The Power of Peer-to-Peer Communications In Online Retailing

toky woky

As more shoppers buy online and more consumers join social networks, online conversations about brands and retailers are growing in number and importance. Peer-to-peer advice and reviews offered by customers on retail websites such as Amazon are changing the nature of e-commerce.

Why Try Peer-to-Peer Communications?

  • Consumers are increasingly turning to online reviews for the advice of their peers when shopping: in the UK, some 74% of consumers say that they do so.
  • Companies that incorporate reviews on their websites typically see an 18% uplift boost in sales, according to Reevoo.
  • Companies with peer-to-peer online communities on their websites can save on support costs and increase brand loyalty.

Read our report for more, we discuss several online communities, including a dynamic French P2P communication service startup called TokyWoky.

THE GROWING IMPORTANCE OF ONLINE COMMUNITIES

Online communities hosted on a company’s website can result in a significant boost in sales, too. Several major brands and retailers now offer their own online communities, where customers can share advice, recommendations and content with other customers.

On the growing popularity of peer-to-peer services, Rachel Botsman, an author on the power of collaboration, says many consumers are learning to:

  • Trust in strangers.
  • Value access over ownership.
  • Value experiences over owning “stuff.”

Successful Peer-to-Peer Online Communities:
sephpitch_beautytalk2

Sephora launched its online community, BeautyTalk, to gain a better understanding of its customers and to enhance peer-to-peer engagement. According to Lithium Technologies, the company that provided the software for BeautyTalk, the members of the community spend twice as much on Sephora products as the average customer, and so called superfans spend up to 10 times more than the average customer.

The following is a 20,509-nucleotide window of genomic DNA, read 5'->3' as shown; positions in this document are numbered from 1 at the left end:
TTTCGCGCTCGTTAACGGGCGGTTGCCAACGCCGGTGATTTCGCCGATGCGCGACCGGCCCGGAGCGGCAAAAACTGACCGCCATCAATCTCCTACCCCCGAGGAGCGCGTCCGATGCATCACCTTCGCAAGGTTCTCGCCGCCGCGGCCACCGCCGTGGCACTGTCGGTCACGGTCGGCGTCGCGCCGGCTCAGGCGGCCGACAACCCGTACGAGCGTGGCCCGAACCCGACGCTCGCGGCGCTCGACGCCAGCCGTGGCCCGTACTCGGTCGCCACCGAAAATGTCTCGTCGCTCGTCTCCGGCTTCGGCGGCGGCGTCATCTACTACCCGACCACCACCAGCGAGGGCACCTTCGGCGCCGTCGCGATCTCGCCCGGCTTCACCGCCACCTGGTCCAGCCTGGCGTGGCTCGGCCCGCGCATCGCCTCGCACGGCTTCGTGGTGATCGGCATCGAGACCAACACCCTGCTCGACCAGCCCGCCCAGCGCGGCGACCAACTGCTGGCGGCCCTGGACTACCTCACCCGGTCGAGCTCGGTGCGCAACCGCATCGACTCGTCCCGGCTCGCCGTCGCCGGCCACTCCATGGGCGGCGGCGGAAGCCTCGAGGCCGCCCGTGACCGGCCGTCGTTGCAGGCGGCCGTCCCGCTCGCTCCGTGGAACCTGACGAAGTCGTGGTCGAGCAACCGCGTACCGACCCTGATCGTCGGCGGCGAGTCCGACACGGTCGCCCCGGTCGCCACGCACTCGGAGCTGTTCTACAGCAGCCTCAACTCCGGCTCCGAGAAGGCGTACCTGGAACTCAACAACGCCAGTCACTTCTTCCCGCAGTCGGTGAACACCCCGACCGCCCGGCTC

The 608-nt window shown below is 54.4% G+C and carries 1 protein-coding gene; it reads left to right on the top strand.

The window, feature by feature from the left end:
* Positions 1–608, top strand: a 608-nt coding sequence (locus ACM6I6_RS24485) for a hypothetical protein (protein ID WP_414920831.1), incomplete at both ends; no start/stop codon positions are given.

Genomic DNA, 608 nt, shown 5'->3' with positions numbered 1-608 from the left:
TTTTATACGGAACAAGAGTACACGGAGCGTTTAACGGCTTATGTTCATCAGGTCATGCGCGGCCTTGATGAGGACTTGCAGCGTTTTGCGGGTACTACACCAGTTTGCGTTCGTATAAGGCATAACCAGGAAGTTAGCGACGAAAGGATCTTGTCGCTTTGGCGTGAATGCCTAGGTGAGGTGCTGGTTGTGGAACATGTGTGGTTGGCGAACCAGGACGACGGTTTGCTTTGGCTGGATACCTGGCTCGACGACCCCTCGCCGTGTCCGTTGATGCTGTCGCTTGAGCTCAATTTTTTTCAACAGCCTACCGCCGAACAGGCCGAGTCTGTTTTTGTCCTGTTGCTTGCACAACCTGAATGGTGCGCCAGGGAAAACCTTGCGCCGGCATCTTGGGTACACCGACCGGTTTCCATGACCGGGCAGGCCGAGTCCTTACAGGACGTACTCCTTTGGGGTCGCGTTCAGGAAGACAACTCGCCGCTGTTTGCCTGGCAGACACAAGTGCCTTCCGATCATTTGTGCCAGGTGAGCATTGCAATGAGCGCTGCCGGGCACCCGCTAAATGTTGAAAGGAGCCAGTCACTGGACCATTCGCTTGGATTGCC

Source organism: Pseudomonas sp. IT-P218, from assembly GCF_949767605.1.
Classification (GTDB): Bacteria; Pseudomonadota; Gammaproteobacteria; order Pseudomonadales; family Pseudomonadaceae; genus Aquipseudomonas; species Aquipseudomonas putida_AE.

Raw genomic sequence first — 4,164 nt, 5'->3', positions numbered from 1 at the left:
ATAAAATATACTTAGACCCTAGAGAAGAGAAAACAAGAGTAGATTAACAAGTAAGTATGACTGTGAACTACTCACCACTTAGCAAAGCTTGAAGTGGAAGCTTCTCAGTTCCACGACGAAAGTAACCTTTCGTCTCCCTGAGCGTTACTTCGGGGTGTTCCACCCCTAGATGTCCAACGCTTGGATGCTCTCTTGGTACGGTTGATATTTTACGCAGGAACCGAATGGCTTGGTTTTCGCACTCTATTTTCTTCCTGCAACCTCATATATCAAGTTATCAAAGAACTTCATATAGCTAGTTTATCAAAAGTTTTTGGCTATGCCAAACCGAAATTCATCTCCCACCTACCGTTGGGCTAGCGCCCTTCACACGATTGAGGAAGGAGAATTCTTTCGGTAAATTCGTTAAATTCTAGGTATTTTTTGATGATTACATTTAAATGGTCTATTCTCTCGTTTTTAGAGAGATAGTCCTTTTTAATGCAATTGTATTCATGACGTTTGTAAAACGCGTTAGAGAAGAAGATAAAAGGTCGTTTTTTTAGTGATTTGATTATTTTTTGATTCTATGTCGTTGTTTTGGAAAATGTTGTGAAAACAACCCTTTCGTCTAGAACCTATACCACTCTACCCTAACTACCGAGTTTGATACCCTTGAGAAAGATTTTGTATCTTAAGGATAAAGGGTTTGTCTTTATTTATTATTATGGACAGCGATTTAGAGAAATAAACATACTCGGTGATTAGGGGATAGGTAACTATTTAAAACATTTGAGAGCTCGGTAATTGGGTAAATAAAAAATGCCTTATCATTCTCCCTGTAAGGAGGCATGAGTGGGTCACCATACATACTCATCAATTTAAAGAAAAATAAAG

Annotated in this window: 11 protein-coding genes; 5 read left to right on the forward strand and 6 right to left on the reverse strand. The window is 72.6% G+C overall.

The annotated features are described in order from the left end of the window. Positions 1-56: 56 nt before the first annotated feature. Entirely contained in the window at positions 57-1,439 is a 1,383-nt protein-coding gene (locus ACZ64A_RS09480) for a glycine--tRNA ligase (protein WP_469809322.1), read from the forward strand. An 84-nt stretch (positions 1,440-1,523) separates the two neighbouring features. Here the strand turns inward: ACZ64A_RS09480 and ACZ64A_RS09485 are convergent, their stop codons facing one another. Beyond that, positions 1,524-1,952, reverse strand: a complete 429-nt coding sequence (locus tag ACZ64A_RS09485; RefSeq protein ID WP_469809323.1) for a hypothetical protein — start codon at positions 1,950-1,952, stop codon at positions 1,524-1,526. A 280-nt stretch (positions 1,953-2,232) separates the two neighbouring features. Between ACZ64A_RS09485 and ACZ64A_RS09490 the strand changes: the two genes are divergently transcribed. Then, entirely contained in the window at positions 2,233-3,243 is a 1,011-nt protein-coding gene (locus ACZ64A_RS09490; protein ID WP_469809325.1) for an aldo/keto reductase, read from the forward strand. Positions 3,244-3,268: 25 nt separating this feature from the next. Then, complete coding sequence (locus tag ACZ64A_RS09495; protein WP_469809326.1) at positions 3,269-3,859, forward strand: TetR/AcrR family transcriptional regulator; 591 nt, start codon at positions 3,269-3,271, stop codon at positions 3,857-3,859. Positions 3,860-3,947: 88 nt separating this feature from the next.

Apple launched its user-centric support site in 2011. Apple Support Communities combine social-networking features, such as personalized profiles, with gamification features. Users can post questions and then rate the answers (a correct answer may be worth 10 points, while a helpful answer may be worth five). Once an advisor has earned a certain number of points, he or she can gain privileges such as invitations to attend conference calls.

German engineering company Bosch hosts Bob Community, the largest do-it-yourself community in Germany. On the forum, Bosch users can voice opinions and comment on their recent experiences with Bosch products. According to research company Research Live, Bosch found that professional tradespeople are more active on Bob Community than they are on the company’s Facebook fan page. It also found that, on average, the Facebook audience is younger than the Bob Community audience. Understanding how different audiences use different platforms has helped Bosch develop bespoke services on different platforms, increasing customer satisfaction.

Kraft Foods has also successfully invested in content marketing. Kraft Kitchens Experts create only about one-third of the recipes on the company’s food community site, KraftRecipes.com, while members of the online community create the remaining two-thirds.

According to Forbes, Kraft Foods’ return on investment on content marketing is among the highest of all of the company’s marketing efforts. The company reports over 1 billion recipe views on the website per year.

German discounter Lidl launched its “My Lidl” online community in March in the UK. The online portal has live chat function for members to engage with fellow “Lidlers” and they can also write product reviews on products sold at Lidl. According to marketing publication The Drum, the retailer aims to encourage like-minded shoppers to discuss their Lidl shopping experience. In return, the retailer promises incentives such as exclusive content from Michelin-starred chef Kevin Love for the most active members.

Made unboxed

 

British designer furniture retailer Made.com launched its online community, MADE Unboxed, in 2014. On the platform, which the company calls a “social showroom,” customers can share images of how their Made.com purchases look in their homes.

 

 

 

Naked Wines is a British online wine retailer whose customers fund independent winemakers in exchange for the opportunity to buy wines at wholesale prices. The company implemented a community chat function to allow its customers and independent winemakers to engage with each other. According to customer engagement platform provider iAdvize, Naked Wines’ customers responded well to the immediacy of its live chat function, and the community chat trial achieved a 97% customer satisfaction rate.

 

Click here to also read our profile on French P2P communication startup service TokyWoky.

 

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